Britain’s economy grew at 3.2 per cent in the year to June, the fastest rate of growth since before the financial crisis.
The Office for National Statistics (ONS) data confirmed an initial estimate of quarter-on-quarter growth in gross domestic product (GDP) at 0.8 per cent.
But growth compared to the second quarter a year ago was revised up to 3.2 per cent. It had previously been calculated at 3.1 per cent, the highest level since the end of 2007 when the figure was 3.7 per cent.
Meanwhile, the beleaguered construction industry did not perform as badly as had been thought, posting flat quarter-on-quarter growth compared to the initial estimate of a 0.5 per cent contraction. Figures also confirmed that growth in the April-June period was led by the dominant services sector, which represents three-quarters of output and grew 1 per cent quarter-on-quarter, while manufacturing could manage only 0.2 per cent.
The data reiterated that the UK had finally climbed out of its longest downturn since the war, with GDP surpassing its 2008 pre-recession peak by 0.2 per cent. It contrasts to the dismal picture in the eurozone, where growth ground to a halt over the second quarter amid a flat performance from France and contraction in Germany.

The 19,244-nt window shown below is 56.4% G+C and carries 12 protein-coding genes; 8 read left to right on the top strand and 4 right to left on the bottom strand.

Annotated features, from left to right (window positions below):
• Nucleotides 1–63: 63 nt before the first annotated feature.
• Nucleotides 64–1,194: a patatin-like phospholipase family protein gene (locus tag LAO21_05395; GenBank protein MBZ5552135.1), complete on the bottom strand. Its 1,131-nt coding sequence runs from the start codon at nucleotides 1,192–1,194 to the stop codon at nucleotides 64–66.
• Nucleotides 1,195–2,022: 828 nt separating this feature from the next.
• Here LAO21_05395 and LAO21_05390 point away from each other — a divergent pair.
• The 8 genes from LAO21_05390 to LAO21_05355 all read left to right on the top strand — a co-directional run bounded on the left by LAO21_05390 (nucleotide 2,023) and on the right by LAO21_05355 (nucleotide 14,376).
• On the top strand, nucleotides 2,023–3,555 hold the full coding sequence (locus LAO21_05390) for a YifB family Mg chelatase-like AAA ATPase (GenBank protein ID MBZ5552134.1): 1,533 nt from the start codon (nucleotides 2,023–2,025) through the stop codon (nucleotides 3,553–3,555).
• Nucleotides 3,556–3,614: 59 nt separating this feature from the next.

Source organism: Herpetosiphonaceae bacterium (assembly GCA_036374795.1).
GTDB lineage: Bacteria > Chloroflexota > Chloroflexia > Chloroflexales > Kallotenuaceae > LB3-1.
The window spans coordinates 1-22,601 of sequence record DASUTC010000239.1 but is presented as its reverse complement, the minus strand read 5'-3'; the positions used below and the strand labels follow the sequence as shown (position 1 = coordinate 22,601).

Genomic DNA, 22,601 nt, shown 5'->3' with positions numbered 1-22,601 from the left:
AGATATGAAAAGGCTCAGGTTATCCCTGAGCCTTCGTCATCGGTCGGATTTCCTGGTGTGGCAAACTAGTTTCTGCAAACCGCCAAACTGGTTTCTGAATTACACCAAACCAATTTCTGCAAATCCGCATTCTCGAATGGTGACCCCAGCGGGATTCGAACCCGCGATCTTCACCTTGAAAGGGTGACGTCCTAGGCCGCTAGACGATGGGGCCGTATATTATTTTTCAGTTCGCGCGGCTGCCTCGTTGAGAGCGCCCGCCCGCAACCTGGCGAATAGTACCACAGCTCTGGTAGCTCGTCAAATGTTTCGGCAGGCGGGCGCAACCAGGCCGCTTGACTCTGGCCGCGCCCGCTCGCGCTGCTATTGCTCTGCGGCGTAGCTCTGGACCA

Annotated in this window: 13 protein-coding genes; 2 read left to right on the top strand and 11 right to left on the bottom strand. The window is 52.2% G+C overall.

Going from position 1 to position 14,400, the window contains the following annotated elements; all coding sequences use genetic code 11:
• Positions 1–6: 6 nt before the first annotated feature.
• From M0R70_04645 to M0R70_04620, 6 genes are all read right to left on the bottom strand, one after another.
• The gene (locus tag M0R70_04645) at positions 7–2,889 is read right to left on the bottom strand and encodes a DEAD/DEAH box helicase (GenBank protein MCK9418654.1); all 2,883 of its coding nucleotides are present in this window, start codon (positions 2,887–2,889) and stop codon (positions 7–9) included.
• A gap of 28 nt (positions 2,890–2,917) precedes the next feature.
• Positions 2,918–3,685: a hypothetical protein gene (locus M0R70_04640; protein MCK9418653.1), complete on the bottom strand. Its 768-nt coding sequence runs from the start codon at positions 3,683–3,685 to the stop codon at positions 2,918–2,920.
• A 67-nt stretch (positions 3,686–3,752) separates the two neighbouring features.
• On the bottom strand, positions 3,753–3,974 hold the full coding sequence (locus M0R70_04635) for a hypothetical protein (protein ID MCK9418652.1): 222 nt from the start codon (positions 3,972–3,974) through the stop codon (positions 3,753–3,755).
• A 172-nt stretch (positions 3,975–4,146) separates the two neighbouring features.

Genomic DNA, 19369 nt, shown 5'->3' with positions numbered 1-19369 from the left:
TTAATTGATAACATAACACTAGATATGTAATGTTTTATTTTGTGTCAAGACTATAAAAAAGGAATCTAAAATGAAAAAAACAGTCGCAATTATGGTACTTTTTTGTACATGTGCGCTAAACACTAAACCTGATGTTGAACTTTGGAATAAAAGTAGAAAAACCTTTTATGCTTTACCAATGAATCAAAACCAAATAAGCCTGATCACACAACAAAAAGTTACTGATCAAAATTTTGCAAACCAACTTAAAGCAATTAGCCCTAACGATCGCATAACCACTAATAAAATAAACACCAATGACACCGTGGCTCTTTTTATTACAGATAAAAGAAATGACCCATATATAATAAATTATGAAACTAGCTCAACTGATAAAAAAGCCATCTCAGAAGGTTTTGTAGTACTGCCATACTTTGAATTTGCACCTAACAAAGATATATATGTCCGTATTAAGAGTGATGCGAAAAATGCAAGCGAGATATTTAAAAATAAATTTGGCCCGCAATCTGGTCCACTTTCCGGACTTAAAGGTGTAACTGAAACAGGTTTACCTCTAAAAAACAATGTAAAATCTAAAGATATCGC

The Bank of England revised upwards its forecast for UK GDP growth this year from 3.4 per cent to 3.5 per cent this week. Britain is expected to record the strongest 2014 expansion of the major world economies. But prospects for an interest rate rise have been dampened by stagnant wages. A change in the methodology for calculating GDP will see new figures published next month, which some economists have predicted will show that the UK surpassed its pre-crisis peak earlier.
A Treasury spokesman said: “Today’s figures confirm that our economy has recovered all of the output lost in the great recession, and is now bigger than its previous peak in the first quarter of 2008. “The government’s long-term economic plan is working, with the economy growing at its fastest annual rate in six years.”